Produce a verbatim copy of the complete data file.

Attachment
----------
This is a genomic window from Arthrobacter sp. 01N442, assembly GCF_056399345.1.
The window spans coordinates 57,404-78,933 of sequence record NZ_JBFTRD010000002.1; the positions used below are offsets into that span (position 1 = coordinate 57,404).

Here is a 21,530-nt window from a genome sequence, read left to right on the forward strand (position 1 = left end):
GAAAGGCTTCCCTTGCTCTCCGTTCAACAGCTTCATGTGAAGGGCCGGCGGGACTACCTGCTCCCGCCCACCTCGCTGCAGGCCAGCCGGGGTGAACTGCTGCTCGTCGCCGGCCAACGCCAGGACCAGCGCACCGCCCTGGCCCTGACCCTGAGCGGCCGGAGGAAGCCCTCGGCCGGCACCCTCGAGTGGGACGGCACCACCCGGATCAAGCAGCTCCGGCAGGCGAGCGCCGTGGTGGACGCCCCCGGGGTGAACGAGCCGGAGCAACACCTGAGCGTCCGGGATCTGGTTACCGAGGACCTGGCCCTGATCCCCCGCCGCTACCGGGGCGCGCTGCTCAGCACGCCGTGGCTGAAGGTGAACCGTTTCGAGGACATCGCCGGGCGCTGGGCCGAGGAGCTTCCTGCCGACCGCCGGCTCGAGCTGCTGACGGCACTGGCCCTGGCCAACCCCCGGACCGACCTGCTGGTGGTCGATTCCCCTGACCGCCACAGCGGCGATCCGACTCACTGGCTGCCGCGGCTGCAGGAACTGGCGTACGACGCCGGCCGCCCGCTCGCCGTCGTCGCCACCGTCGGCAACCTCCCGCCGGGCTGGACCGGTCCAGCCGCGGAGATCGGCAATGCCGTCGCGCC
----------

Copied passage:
This is a genomic window from Arthrobacter sp. 01N442, assembly GCF_056399345.1.
The window spans coordinates 57,404-78,933 of sequence record NZ_JBFTRD010000002.1; the positions used below are offsets into that span (position 1 = coordinate 57,404).

Here is a 21,530-nt window from a genome sequence, read left to right on the forward strand (position 1 = left end):
GAAAGGCTTCCCTTGCTCTCCGTTCAACAGCTTCATGTGAAGGGCCGGCGGGACTACCTGCTCCCGCCCACCTCGCTGCAGGCCAGCCGGGGTGAACTGCTGCTCGTCGCCGGCCAACGCCAGGACCAGCGCACCGCCCTGGCCCTGACCCTGAGCGGCCGGAGGAAGCCCTCGGCCGGCACCCTCGAGTGGGACGGCACCACCCGGATCAAGCAGCTCCGGCAGGCGAGCGCCGTGGTGGACGCCCCCGGGGTGAACGAGCCGGAGCAACACCTGAGCGTCCGGGATCTGGTTACCGAGGACCTGGCCCTGATCCCCCGCCGCTACCGGGGCGCGCTGCTCAGCACGCCGTGGCTGAAGGTGAACCGTTTCGAGGACATCGCCGGGCGCTGGGCCGAGGAGCTTCCTGCCGACCGCCGGCTCGAGCTGCTGACGGCACTGGCCCTGGCCAACCCCCGGACCGACCTGCTGGTGGTCGATTCCCCTGACCGCCACAGCGGCGATCCGACTCACTGGCTGCCGCGGCTGCAGGAACTGGCGTACGACGCCGGCCGCCCGCTCGCCGTCGTCGCCACCGTCGGCAACCTCCCGCCGGGCTGGACCGGTCCAGCCGCGGAGATCGGCAATGCCGTCGCGCC